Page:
There are two mistakes you can make here. The first is to consider HUCO-prevention paternalistic. It isn't. The second is to take valuable space in your paper discussing HUCO-prevention when you could be deepening your discussion of paternalism.
However, HUCO-prevention will probably come up. For example, many self-harming acts are also other-harming acts. People who wish to prohibit them often have mixed motives (paternalistic motives and HUCO-prevention motives). So feel free to discuss HUCO-prevention, but make sure it remains a secondary issue. Paternalism is the primary issue.
- Also remember that not all paternalism is done by the government or is expressed in laws. There are hard cases of paternalism by friends, doctors, parents, and teachers. Since you will address paternalism in criminal law, medicine, and education, you will remember this as each new section reminds you. But beware of unguarded statements that assume that paternalism comes from only one direction.
- Avoid circular definitions of competency, such as "no competent person would ever do x" when the only reason to think so is the harmfulness of x. If you want to paternalize people who do x, fine; but if you do so on the ground of incompetency, then you must be able to show, on independent evidence, that people who do x are incompetent.
A subtle variation on this mistake is to assert (perhaps in your section on criminal law) that it is justifiable to paternalize people to prevent certain kinds of serious self-harm, because they must be incompetent, and then to assert (perhaps in your section on medicine) that competent patients should be allowed to refuse life-saving medical treatment. This is simply inconsistent. You'll have to decide what competency is, whether consent to serious self-harm can ever be competent, and if so, when a competent person's autonomy takes priority over health, life, and safety, and when it doesn't.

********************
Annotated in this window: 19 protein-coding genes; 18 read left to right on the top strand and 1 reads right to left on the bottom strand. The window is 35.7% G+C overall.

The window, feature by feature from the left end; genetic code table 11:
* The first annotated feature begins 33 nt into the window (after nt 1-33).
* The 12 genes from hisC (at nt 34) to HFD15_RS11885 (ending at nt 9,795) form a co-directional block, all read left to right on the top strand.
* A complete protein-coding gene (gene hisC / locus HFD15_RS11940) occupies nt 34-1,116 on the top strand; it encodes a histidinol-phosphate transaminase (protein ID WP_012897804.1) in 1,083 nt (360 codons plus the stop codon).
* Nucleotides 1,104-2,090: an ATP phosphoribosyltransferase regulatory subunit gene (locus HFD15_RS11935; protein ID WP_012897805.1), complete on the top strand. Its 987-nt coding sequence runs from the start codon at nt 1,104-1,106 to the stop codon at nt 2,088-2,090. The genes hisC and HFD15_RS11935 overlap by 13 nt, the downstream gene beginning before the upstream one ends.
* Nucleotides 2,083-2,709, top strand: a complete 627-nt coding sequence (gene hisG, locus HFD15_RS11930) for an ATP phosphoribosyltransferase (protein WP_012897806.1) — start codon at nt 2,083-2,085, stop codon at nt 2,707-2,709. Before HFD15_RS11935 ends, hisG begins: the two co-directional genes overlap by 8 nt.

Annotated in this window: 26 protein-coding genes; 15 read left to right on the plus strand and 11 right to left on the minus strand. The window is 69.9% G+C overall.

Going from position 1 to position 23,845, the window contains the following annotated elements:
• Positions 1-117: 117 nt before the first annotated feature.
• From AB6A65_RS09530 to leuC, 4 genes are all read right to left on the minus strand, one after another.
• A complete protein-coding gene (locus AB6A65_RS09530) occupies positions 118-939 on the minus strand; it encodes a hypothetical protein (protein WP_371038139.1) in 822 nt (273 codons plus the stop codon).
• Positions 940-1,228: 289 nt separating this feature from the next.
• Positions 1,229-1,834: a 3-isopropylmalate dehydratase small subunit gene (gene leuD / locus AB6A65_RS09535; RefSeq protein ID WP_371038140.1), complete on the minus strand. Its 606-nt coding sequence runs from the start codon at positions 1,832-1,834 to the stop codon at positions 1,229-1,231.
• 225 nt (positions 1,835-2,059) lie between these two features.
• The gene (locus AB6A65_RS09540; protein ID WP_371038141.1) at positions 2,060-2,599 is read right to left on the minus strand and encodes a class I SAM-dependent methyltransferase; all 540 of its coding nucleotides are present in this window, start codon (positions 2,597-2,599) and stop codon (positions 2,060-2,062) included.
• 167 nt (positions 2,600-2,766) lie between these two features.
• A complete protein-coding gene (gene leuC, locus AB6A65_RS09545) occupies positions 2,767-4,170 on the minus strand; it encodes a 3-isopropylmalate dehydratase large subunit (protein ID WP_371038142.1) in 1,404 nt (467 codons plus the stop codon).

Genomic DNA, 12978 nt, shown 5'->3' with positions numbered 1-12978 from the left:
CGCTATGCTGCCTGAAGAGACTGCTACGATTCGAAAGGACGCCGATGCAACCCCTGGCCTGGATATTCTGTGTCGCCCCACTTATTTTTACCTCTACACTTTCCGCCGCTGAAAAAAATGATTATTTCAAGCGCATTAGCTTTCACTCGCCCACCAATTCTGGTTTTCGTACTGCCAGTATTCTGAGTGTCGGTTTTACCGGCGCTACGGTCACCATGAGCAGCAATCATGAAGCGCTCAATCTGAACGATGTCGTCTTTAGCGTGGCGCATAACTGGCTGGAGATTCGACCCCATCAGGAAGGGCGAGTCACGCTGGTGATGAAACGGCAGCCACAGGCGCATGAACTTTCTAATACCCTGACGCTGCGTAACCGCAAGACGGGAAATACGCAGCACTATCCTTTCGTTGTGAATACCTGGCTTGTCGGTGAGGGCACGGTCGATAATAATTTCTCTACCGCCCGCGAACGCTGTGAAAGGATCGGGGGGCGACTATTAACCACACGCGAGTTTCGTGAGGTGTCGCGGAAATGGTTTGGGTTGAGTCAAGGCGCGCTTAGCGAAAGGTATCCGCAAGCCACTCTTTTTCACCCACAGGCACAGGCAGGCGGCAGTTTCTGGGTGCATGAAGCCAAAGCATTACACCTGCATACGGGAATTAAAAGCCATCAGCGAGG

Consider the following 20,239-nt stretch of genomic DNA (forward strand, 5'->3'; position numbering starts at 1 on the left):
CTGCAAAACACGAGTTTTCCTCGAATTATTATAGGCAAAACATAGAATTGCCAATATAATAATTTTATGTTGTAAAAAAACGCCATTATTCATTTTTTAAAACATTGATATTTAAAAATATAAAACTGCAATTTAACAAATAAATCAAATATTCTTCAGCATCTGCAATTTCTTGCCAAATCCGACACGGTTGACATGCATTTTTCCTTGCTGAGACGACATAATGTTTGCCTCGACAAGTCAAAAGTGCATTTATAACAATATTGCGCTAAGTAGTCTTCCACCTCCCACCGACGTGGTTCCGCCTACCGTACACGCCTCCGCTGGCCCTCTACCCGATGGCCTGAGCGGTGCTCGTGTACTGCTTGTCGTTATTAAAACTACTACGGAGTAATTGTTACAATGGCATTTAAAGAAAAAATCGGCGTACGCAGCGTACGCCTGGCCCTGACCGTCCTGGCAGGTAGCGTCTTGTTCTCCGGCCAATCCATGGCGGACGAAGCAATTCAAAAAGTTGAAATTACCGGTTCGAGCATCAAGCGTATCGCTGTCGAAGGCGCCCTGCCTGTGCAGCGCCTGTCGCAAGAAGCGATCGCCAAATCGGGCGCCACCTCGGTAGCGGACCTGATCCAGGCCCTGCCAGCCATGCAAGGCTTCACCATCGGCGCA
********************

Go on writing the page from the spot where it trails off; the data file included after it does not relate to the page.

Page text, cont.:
(If you would paternalize to prevent serious self-harm, then be clear why. Is it because the self-harm is serious? Is it because people risking such self-harm would be incompetent? If the former, why does the seriousness of the self-harm override the person's liberty? If the latter, how would you know the person was incompetent without using a circular definition of competency?)
- Many people assume that paternalism is always wrong, or that "paternalism" is a pejorative term. Hence, if they approve paternalism over children and the incompetent, then they mistakenly classify it as non-paternalism rather than justified paternalism. You don't have to approve of this or any other kind of paternalism. But you should not automatically infer that a practice is non-paternalistic just because you approve it.
I would say that the three hardest aspects of this paper are (1) to come to conclusions that you can actually accept and defend, (2) to offer explicit and persuasive arguments in support of your various conclusions, and (3) to avoid oversimplifying the issues. These tasks can only be accomplished by patient, careful work over time, not by a sudden flash of insight. This is a good reason to begin work soon, and let your notes on reading and discussion help shape your thoughts on the paper.
I know that the whole assignment is made more intimidating by the difficulty of the question. If it helps, you should know that I'm not asking for a settled and final answer, which would be premature. (Indeed, I hope you continue to think about this question for the rest of your life, and continually reexamine your tentative answers.) Instead, I'm looking for your thoughtful, detailed, consistent, argued answer as of now, after one semester's worth of reflection. I understand that this will be a snapshot of a work in progress.
You will very likely have other large papers, or exam preparations, to take your time at the end of the term. That's another good reason to start to work on this paper now.
If you run into any snags in thinking through the issues, or writing out your views and arguments, please stop by my office or drop me a line.
This file is an electronic hand-out for the course, Consent and Coercion.
Department of Philosophy,
Earlham College, Richmond, Indiana, 47374, U.S.A.
firstname.lastname@example.org. Copyright © 2000-2003, Peter Suber.